The "One-Year" Rule
“My mother has read and heard from others not to make any decisions for an entire year after Dad’s death, but this seems to have immobilized her! She calls us for every little thing and expects us to come running. She does not seem to be able to live alone. Can you elaborate on this 'one-year' rule we hear about so much?"
The theory behind waiting a year is to avoid making any major decisions while grieving that cannot be undone. This is not to say that grief goes away after one year. The advice to "go slow" gives those grieving a chance to adjust before moving forward.
Calling you multiple times per day or week to run over for minor things that can wait may be more than you can handle. Your mother may have been very dependent on your father and has transferred that dependence now to you. The good news is her need for you should decrease over time as she figures out how to do some of the things your father used to do.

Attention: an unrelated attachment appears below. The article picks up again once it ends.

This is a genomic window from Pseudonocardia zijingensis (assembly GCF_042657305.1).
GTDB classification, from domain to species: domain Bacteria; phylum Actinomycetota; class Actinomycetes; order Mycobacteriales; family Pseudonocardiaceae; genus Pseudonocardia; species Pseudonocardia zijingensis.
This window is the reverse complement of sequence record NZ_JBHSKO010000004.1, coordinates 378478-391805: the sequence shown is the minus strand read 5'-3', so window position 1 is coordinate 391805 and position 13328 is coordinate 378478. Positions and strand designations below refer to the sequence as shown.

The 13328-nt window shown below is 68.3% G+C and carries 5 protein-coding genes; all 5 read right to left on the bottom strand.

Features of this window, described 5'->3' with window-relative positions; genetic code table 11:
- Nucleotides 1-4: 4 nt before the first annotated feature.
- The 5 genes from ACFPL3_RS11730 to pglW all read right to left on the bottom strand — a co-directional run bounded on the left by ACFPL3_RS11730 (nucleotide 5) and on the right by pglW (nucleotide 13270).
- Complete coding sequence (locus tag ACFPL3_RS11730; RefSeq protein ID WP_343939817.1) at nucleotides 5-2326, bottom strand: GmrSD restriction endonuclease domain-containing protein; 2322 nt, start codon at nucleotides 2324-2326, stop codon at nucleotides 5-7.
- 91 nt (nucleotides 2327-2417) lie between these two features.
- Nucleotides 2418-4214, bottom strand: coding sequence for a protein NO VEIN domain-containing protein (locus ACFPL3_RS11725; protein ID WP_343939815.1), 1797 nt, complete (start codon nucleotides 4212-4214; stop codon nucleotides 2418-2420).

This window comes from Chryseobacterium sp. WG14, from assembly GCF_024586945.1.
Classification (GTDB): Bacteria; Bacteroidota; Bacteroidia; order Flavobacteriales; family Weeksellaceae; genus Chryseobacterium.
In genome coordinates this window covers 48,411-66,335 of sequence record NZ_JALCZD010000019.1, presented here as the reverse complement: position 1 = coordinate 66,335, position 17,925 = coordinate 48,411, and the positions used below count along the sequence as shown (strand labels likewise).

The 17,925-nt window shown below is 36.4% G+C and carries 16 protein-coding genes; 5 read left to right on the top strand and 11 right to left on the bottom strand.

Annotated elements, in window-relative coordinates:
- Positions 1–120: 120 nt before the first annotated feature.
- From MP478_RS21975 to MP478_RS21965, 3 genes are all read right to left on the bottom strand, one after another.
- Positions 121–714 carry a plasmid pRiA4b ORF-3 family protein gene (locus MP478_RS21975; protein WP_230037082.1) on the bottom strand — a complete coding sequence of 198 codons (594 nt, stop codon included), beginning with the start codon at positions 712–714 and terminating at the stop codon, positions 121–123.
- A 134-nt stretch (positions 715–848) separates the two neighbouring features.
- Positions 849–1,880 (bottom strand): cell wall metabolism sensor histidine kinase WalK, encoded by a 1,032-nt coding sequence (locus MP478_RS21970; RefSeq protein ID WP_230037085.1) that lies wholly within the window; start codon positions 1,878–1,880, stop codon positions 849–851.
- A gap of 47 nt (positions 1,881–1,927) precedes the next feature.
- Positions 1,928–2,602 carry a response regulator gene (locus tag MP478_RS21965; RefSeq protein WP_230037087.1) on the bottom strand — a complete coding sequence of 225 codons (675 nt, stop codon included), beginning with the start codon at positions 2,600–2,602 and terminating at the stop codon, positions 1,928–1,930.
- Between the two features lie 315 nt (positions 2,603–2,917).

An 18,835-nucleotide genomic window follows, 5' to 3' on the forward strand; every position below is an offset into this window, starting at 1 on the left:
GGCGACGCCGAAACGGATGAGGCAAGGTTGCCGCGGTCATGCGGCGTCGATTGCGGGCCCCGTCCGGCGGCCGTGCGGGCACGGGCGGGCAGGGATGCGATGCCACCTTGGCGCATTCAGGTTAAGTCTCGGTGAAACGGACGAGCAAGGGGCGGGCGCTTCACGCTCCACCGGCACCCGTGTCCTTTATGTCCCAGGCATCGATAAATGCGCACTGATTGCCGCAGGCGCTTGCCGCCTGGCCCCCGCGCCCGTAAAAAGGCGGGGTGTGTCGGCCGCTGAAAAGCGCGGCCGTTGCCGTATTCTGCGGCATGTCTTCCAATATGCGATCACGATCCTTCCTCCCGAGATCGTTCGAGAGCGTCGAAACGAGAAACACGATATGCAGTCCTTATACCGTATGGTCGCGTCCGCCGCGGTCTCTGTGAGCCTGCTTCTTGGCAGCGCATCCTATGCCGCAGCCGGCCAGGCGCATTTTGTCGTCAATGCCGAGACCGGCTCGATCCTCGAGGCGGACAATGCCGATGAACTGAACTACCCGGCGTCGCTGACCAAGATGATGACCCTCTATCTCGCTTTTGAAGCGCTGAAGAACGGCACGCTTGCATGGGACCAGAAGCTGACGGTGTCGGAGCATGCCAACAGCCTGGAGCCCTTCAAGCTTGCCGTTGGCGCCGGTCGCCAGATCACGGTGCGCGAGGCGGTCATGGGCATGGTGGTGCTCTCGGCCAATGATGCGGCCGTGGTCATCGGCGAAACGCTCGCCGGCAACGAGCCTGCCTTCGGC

Even though you are all grieving the loss of your father, you will need to take the time to work with your mother to set up a reasonable frequency for you to stop by. Being called over to change a light bulb, fill a bird feeder or shop for milk is not an emergency, and it can wait until your next visit.
If your mother has physical needs (e.g. frequent falls, bathing needs, or severe anxiety), she may not be able to wait a year to make a change. It depends on what she is calling upon you for.
Talk with Mom and be honest about what you are capable of doing for her. If her needs exceed your capabilities, and she truly has the need for care, offer to help her find it. There are many caregiving solutions from a handyman, housekeeper, bath aide, to a live-in that will make her life much easier.
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